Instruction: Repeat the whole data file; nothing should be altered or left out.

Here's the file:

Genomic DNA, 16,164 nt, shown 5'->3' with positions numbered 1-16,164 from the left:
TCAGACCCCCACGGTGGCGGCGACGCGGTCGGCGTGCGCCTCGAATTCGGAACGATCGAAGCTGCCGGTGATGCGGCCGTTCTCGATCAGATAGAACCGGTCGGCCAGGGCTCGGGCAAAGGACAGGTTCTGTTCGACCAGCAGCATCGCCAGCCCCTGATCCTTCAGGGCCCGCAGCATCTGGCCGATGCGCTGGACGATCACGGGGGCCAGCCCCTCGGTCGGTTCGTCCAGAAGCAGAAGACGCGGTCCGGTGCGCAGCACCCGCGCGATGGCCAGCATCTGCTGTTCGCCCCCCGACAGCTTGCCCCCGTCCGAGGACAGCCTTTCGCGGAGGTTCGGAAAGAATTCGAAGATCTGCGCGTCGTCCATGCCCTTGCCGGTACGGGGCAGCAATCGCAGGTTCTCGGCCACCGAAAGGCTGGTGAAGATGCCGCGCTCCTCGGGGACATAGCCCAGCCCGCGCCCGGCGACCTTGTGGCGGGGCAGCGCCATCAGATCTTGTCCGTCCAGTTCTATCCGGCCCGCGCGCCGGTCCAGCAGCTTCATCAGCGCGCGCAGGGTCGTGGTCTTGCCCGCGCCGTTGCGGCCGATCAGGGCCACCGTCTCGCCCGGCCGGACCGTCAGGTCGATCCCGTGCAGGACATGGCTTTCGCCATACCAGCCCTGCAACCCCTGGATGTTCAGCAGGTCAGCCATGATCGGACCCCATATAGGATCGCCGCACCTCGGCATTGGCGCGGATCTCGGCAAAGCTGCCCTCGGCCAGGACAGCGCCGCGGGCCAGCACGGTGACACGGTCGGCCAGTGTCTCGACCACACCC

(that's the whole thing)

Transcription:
Genomic DNA, 16,164 nt, shown 5'->3' with positions numbered 1-16,164 from the left:
TCAGACCCCCACGGTGGCGGCGACGCGGTCGGCGTGCGCCTCGAATTCGGAACGATCGAAGCTGCCGGTGATGCGGCCGTTCTCGATCAGATAGAACCGGTCGGCCAGGGCTCGGGCAAAGGACAGGTTCTGTTCGACCAGCAGCATCGCCAGCCCCTGATCCTTCAGGGCCCGCAGCATCTGGCCGATGCGCTGGACGATCACGGGGGCCAGCCCCTCGGTCGGTTCGTCCAGAAGCAGAAGACGCGGTCCGGTGCGCAGCACCCGCGCGATGGCCAGCATCTGCTGTTCGCCCCCCGACAGCTTGCCCCCGTCCGAGGACAGCCTTTCGCGGAGGTTCGGAAAGAATTCGAAGATCTGCGCGTCGTCCATGCCCTTGCCGGTACGGGGCAGCAATCGCAGGTTCTCGGCCACCGAAAGGCTGGTGAAGATGCCGCGCTCCTCGGGGACATAGCCCAGCCCGCGCCCGGCGACCTTGTGGCGGGGCAGCGCCATCAGATCTTGTCCGTCCAGTTCTATCCGGCCCGCGCGCCGGTCCAGCAGCTTCATCAGCGCGCGCAGGGTCGTGGTCTTGCCCGCGCCGTTGCGGCCGATCAGGGCCACCGTCTCGCCCGGCCGGACCGTCAGGTCGATCCCGTGCAGGACATGGCTTTCGCCATACCAGCCCTGCAACCCCTGGATGTTCAGCAGGTCAGCCATGATCGGACCCCATATAGGATCGCCGCACCTCGGCATTGGCGCGGATCTCGGCAAAGCTGCCCTCGGCCAGGACAGCGCCGCGGGCCAGCACGGTGACACGGTCGGCCAGTGTCTCGACCACACCC